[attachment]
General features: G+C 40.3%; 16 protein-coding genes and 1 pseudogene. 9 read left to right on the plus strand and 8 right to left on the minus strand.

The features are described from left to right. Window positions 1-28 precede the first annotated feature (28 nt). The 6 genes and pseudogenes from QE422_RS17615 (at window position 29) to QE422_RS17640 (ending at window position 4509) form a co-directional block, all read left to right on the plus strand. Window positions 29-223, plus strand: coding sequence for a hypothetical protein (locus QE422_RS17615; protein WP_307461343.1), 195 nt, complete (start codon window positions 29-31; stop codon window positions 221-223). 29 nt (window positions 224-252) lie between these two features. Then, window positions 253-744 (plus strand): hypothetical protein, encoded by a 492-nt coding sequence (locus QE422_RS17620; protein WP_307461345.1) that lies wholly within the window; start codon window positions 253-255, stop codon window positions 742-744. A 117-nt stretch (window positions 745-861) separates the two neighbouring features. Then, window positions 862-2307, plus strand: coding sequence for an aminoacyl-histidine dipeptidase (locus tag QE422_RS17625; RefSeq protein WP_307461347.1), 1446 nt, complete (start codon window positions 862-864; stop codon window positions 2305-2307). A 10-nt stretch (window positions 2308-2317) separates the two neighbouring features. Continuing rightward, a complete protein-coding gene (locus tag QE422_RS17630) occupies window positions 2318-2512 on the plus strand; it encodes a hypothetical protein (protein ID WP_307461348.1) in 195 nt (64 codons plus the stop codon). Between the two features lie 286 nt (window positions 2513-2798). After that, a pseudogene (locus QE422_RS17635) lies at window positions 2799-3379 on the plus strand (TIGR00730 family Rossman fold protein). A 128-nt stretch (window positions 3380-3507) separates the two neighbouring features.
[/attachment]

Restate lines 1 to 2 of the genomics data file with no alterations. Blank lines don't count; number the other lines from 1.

General features: G+C 40.3%; 16 protein-coding genes and 1 pseudogene. 9 read left to right on the plus strand and 8 right to left on the minus strand.

The features are described from left to right. Window positions 1-28 precede the first annotated feature (28 nt). The 6 genes and pseudogenes from QE422_RS17615 (at window position 29) to QE422_RS17640 (ending at window position 4509) form a co-directional block, all read left to right on the plus strand. Window positions 29-223, plus strand: coding sequence for a hypothetical protein (locus QE422_RS17615; protein WP_307461343.1), 195 nt, complete (start codon window positions 29-31; stop codon window positions 221-223). 29 nt (window positions 224-252) lie between these two features. Then, window positions 253-744 (plus strand): hypothetical protein, encoded by a 492-nt coding sequence (locus QE422_RS17620; protein WP_307461345.1) that lies wholly within the window; start codon window positions 253-255, stop codon window positions 742-744. A 117-nt stretch (window positions 745-861) separates the two neighbouring features. Then, window positions 862-2307, plus strand: coding sequence for an aminoacyl-histidine dipeptidase (locus tag QE422_RS17625; RefSeq protein WP_307461347.1), 1446 nt, complete (start codon window positions 862-864; stop codon window positions 2305-2307). A 10-nt stretch (window positions 2308-2317) separates the two neighbouring features. Continuing rightward, a complete protein-coding gene (locus tag QE422_RS17630) occupies window positions 2318-2512 on the plus strand; it encodes a hypothetical protein (protein ID WP_307461348.1) in 195 nt (64 codons plus the stop codon). Between the two features lie 286 nt (window positions 2513-2798). After that, a pseudogene (locus QE422_RS17635) lies at window positions 2799-3379 on the plus strand (TIGR00730 family Rossman fold protein). A 128-nt stretch (window positions 3380-3507) separates the two neighbouring features.